Expert view: Young people can be good trustees

Enthusiasm and openness more than make up for their immaturity and lack of experience.

Many charities, especially those supporting children and young people, feel that it would be a good idea to appoint young trustees to their boards. This is a sensible goal, in that young trustees are likely to be more in tune with the people whom the organisations aim to support. They would also certainly be closer to the thought processes of charities' younger clients. However, things need to be considered carefully before you follow this route.

On a purely practical basis, these appointments can lead to restrictions in matters such as the timing of trustee meetings. Most young people work or attend school or college and are therefore probably unable to attend meetings during the daytime except on rare occasions. That is unless they are prepared to use their holiday entitlement to meet such commitments.

Another issue to consider is that the very fact of their youth can mean young people are less well-informed about the overall background of charities' work and may be less able to take a mature, detached and balanced approach to decisions.

On the positive side, though, it is always interesting to note how the interaction of boards tends to change when younger members are appointed. Their ability to question processes and decisions that hitherto might have been taken for granted can lead to methods and outcomes being reappraised.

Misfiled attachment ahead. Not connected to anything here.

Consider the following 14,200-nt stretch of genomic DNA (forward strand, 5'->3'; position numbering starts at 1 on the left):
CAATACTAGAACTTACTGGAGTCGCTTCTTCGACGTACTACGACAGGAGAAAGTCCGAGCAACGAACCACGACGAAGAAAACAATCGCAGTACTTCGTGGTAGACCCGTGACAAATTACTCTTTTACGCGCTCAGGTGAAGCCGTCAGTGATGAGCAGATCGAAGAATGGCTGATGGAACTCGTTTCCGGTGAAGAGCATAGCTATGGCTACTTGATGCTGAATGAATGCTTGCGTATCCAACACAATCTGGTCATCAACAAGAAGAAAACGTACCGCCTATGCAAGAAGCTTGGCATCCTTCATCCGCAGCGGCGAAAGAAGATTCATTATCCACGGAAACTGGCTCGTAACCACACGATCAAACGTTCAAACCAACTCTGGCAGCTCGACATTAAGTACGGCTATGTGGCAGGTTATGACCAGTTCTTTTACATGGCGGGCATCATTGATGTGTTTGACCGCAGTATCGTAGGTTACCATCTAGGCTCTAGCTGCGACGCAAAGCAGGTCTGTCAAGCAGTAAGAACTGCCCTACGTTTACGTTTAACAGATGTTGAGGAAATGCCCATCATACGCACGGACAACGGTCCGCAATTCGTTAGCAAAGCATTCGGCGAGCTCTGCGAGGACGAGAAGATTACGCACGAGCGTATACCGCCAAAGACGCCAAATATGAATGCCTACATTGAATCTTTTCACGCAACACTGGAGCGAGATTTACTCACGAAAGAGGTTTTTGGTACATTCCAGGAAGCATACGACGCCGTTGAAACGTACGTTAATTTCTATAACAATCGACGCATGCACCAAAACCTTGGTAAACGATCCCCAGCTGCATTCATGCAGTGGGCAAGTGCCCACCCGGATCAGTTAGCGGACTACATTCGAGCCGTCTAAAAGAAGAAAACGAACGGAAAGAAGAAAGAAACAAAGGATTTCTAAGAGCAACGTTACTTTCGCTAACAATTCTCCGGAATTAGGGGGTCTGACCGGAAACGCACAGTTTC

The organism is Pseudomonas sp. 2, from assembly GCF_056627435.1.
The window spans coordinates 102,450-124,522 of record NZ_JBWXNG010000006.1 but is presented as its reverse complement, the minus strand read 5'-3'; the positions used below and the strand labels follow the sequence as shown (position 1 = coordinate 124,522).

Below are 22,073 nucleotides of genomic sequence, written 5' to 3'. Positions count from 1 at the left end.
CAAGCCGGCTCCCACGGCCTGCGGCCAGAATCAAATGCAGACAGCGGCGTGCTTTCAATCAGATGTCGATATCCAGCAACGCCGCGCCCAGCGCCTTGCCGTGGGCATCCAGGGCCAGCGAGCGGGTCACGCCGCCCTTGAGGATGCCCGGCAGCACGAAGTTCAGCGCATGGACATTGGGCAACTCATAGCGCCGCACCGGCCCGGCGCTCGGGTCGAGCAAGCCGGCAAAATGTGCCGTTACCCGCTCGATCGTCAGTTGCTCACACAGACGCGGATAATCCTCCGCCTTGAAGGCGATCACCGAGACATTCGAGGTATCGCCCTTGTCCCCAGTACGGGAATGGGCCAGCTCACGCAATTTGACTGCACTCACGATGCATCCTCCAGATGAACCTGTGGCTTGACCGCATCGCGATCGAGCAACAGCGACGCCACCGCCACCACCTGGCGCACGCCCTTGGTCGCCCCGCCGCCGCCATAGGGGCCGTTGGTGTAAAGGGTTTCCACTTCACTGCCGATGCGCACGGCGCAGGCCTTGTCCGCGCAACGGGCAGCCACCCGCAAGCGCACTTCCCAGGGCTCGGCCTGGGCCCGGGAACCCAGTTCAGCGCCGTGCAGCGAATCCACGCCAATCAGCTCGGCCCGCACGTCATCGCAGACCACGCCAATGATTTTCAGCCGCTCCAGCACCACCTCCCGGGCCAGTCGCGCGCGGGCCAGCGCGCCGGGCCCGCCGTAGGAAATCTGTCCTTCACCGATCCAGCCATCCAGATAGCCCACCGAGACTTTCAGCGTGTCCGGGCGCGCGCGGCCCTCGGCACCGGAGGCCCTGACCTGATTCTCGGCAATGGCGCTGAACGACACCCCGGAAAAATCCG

Most young people who are interested in becoming trustees will have very particular reasons for doing so (in contrast with older people, who are probably taking on such roles because they are interested in serving on committees or boards). They also tend to be more passionate about charitable causes. Sometimes, this can lead to hasty judgements. If it is possible to harness their enthusiasm and commitment, however, they can provide a valuable and contrasting element in the work of the board.

One problem that can arise is that more senior trustees may assume that their youth precludes them from being able to play a full and important role. Chairs of boards should handle these situations with sensitivity to both sides. But, again, if young people are fully involved with the work of the board, their youth and openness can provide food for thought for fellow trustees.

My own view - I have chaired and sat on boards that have included young trustees - is that any extra effort involved in inducting younger members and ensuring that their co-trustees accept them as full members of the board is more than worthwhile. Judith Rich is the chair of Charity Appointments and the Diabetes Foundation, and a trustee of Relate and Reach.

Have you registered with us yet?

Register now to enjoy more articles and free email bulletins

Register
Already registered?
Sign in

Before commenting please read our rules for commenting on articles.

If you see a comment you find offensive, you can flag it as inappropriate. In the top right-hand corner of an individual comment, you will see 'flag as inappropriate'. Clicking this prompts us to review the comment. For further information see our rules for commenting on articles.

comments powered by Disqus
Follow us on:
  • Facebook
  • LinkedIn
  • Twitter
  • Google +

Latest Jobs

RSS Feed

Third Sector Insight

Sponsored webcasts, surveys and expert reports from Third Sector partners

Markel

Expert Hub

Insurance advice from Markel

Cyber and data security - how prepared is your charity?

With a 35 per cent rise in instances of data breaches in Q2 and Q3 last year, charities must take cyber security seriously

Third Sector Logo

Get our bulletins. Read more articles. Join a growing community of Third Sector professionals

Register now